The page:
ONE of the things that has surprised me most during my three years in London is the frequency with which protests escalate into violence.
The stereotype of the patiently queuing Londoner is strongly at odds with that of the hooded hooligan throwing rocks at police cars and setting double-decker buses alight.
In 2009 a string of protests preceded the G20 summit, protestors smashed the windows of the Royal Bank of Scotland with computer keyboards and forced their way into the building. This was apparently sparked by the recent £703,000 pension arrangement of RBS former chief executive, Sir Fred Goodwin.
Climate change protests outside the European Climate Exchange were more peaceful, their protest featured ‘music and meditation’ and tents pitched in the street. The major trouble was when officers tried to prevent demonstrators from reaching the protest, and were pelted with empty beer cans, fruit and flour – more like a bad night on stage than a protest.
Several hundred anti-war demonstrators marched to a rally in Trafalgar Square from the US Embassy in central London. As would be expected, this was the most peaceful of the protests.
In 2010 after a night taking in the Christmas lights on Oxford, Regent and Bond streets, my sister and I watched from a restaurant as demonstrators streamed past the window. When the crowd had cleared we emerged onto a smoky street to find ourselves on the wrong side of a crowd barrier. We must have looked harmless as police officers ushered us behind the barrier and pointed us towards the nearest tube stop. I was stunned to see that the Oxford Street Topshop windows had been smashed, though in retrospect Topshop probably faced more violence and damage from their own customers each time their designer collaborations went on sale.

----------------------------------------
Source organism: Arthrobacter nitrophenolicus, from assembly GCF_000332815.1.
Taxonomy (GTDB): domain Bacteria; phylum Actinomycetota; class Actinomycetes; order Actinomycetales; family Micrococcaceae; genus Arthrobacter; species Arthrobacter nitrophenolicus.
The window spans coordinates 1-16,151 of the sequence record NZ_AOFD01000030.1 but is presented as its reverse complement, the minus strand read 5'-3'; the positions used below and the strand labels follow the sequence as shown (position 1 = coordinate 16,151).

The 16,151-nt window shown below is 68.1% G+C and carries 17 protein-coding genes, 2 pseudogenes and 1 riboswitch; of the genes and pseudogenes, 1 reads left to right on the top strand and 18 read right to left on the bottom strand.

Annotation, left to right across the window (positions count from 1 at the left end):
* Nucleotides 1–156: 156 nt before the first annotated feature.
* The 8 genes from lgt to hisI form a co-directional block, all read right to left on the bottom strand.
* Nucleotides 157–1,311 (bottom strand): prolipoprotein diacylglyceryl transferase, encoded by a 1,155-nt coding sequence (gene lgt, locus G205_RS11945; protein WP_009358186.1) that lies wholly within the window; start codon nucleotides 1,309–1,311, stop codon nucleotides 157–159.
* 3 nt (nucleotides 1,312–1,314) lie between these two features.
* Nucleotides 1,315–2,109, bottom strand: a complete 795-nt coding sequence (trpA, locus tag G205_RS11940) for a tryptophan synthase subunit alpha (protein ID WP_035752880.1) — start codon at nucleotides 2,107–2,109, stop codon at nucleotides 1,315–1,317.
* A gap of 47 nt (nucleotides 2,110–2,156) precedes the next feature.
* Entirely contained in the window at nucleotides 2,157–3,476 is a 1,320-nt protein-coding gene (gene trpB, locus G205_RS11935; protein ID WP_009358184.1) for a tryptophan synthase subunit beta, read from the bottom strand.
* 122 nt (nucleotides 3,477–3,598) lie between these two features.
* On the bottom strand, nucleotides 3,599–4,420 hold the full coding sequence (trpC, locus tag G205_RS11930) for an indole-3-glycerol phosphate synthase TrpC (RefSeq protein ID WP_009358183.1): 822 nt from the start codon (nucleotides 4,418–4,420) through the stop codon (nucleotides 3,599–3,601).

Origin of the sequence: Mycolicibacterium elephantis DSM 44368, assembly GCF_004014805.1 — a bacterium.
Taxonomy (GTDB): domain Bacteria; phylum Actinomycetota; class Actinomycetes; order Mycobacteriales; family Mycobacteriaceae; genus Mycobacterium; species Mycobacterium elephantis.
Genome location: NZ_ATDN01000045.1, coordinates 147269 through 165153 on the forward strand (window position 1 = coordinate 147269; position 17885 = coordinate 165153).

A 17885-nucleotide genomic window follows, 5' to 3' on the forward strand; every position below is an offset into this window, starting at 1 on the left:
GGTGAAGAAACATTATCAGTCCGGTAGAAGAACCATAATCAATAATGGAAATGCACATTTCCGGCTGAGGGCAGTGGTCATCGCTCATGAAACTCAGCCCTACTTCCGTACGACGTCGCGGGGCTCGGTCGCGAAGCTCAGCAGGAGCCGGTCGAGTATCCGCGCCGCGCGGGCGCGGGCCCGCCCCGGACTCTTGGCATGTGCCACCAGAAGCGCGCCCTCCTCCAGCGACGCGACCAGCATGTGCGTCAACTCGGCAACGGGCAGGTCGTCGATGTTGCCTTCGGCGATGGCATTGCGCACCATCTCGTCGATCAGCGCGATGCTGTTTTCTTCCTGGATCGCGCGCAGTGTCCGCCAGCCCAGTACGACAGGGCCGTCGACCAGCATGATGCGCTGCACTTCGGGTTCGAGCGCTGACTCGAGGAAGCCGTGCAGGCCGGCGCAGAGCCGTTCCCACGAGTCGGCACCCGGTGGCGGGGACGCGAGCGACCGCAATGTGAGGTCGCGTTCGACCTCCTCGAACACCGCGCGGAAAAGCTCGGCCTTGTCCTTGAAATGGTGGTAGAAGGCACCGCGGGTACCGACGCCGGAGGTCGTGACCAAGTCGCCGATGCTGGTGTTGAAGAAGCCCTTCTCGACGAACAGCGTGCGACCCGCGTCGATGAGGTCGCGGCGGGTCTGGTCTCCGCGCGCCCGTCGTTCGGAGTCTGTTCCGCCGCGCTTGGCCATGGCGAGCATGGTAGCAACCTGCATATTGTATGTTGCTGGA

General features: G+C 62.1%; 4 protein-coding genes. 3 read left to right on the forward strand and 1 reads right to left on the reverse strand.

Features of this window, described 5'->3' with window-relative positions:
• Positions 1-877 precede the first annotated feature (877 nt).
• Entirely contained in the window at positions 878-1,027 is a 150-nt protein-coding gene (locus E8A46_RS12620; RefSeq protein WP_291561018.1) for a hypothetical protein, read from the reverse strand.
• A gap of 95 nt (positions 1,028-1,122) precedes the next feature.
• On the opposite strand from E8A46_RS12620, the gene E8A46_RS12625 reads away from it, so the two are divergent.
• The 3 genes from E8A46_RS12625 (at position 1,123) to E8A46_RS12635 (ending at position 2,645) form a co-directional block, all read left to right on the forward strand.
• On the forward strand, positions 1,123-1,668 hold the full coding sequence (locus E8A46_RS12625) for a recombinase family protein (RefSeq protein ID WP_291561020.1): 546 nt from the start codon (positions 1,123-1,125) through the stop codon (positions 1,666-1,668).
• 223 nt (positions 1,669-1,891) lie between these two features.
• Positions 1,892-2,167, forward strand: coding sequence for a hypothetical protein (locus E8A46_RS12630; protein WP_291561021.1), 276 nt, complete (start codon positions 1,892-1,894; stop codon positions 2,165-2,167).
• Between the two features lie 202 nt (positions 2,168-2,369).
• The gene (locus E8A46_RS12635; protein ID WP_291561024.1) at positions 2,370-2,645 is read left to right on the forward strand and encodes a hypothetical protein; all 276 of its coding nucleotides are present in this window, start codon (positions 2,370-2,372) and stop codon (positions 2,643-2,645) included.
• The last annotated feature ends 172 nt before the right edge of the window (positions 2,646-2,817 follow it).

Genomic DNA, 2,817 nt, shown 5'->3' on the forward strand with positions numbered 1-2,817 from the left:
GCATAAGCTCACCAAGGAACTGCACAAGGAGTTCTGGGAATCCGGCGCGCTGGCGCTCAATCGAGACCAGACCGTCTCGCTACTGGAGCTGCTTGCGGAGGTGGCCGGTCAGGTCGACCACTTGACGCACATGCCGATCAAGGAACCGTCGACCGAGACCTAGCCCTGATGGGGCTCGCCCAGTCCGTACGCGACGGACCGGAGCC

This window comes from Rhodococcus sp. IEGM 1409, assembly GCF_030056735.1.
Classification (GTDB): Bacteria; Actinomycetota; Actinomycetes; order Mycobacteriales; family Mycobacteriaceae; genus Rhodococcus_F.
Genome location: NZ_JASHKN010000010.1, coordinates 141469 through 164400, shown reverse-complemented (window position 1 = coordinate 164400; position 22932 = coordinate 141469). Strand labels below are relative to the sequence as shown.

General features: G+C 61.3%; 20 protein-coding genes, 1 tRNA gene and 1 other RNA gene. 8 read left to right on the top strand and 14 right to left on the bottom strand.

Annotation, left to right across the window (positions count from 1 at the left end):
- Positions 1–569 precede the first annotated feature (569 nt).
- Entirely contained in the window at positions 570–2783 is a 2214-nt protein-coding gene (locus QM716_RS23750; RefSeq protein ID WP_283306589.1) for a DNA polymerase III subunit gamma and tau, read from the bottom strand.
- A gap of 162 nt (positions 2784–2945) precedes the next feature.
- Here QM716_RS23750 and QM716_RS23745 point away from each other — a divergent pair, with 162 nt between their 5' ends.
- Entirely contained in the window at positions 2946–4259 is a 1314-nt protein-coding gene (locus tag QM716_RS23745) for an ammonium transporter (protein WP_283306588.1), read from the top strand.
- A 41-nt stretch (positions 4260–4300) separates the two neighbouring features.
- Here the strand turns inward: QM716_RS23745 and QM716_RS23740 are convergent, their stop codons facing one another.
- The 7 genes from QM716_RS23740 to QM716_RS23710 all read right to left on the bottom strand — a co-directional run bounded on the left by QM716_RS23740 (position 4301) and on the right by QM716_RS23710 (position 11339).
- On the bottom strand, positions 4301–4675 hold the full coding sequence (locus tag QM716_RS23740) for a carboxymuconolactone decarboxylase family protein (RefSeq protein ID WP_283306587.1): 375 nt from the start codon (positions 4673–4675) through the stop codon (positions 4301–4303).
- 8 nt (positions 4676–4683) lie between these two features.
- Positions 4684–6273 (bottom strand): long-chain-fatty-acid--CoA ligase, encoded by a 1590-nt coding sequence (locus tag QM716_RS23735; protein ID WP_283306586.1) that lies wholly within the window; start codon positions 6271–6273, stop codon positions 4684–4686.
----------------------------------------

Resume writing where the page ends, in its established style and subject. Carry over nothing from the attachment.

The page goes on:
We escaped this skirmish unharmed, but the papers the next day showed a frightened Camilla and Charles on their way to the Royal Variety Performance, cowering as their Rolls Royce was spattered with paint and the windows cracked.
There were also reports of fires lit in Parliament Square and an attempt to burn down the Trafalgar Square Christmas tree. This was one of a string of protests regarding raising university tuition fees to £9,000.
Obscene pensions, climate change, war and increased tuition fees are all worth protesting, and I am proud to be part of a democratic society with the right to peaceful protest. However last week’s London riots seem utterly mindless.
A peaceful protest in Tottenham over the fatal shooting by police of 29-year-old Mark Duggan escalated into the first night of riots, which quickly changed from a protest into an opportunity to smash, burn and loot. Over consecutive nights the riots spread to other London suburbs such as Hackney, Camden, Peckham and Clapham.
Aside from news reports, the only signs I have seen of the riots are increased activity at our local fire station, more helicopters overhead and the vastly increased police presence on the streets, but my boss had to negotiate her way around a burnt out bus at the end of her street in Peckham on her way to work one day this week.
Rioting spread to Birmingham, Liverpool, Manchester, Bristol and Leeds making it quite clear that this is far from the initial peaceful protest, rather it is an opportunistic mob taking what they want with no thought of the impact on other people, or even the impact on their own futures should they be caught and arrested.
Businesses can be repaired and rebuilt, but a criminal record is forever. The rioters are being named and shamed in papers now, but this will persist when they apply for jobs, insurance, or travel visas. Perhaps it is its enduring nature that makes a criminal record the most fitting punishment of all.